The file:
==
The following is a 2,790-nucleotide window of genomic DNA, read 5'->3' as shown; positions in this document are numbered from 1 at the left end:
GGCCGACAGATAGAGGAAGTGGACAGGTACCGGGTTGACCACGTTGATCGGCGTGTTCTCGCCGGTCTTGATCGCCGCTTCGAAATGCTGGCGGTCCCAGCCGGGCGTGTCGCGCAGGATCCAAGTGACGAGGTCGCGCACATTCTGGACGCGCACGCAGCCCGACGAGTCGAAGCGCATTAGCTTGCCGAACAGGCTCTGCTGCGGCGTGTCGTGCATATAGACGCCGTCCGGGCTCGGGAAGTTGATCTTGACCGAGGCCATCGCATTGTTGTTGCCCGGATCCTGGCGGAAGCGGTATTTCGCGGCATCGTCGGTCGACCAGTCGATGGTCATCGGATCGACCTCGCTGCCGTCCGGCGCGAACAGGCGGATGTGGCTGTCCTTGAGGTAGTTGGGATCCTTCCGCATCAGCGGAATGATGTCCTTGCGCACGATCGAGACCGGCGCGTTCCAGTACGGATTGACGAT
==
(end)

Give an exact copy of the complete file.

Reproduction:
The following is a 2,790-nucleotide window of genomic DNA, read 5'->3' as shown; positions in this document are numbered from 1 at the left end:
GGCCGACAGATAGAGGAAGTGGACAGGTACCGGGTTGACCACGTTGATCGGCGTGTTCTCGCCGGTCTTGATCGCCGCTTCGAAATGCTGGCGGTCCCAGCCGGGCGTGTCGCGCAGGATCCAAGTGACGAGGTCGCGCACATTCTGGACGCGCACGCAGCCCGACGAGTCGAAGCGCATTAGCTTGCCGAACAGGCTCTGCTGCGGCGTGTCGTGCATATAGACGCCGTCCGGGCTCGGGAAGTTGATCTTGACCGAGGCCATCGCATTGTTGTTGCCCGGATCCTGGCGGAAGCGGTATTTCGCGGCATCGTCGGTCGACCAGTCGATGGTCATCGGATCGACCTCGCTGCCGTCCGGCGCGAACAGGCGGATGTGGCTGTCCTTGAGGTAGTTGGGATCCTTCCGCATCAGCGGAATGATGTCCTTGCGCACGATCGAGACCGGCGCGTTCCAGTACGGATTGACGAT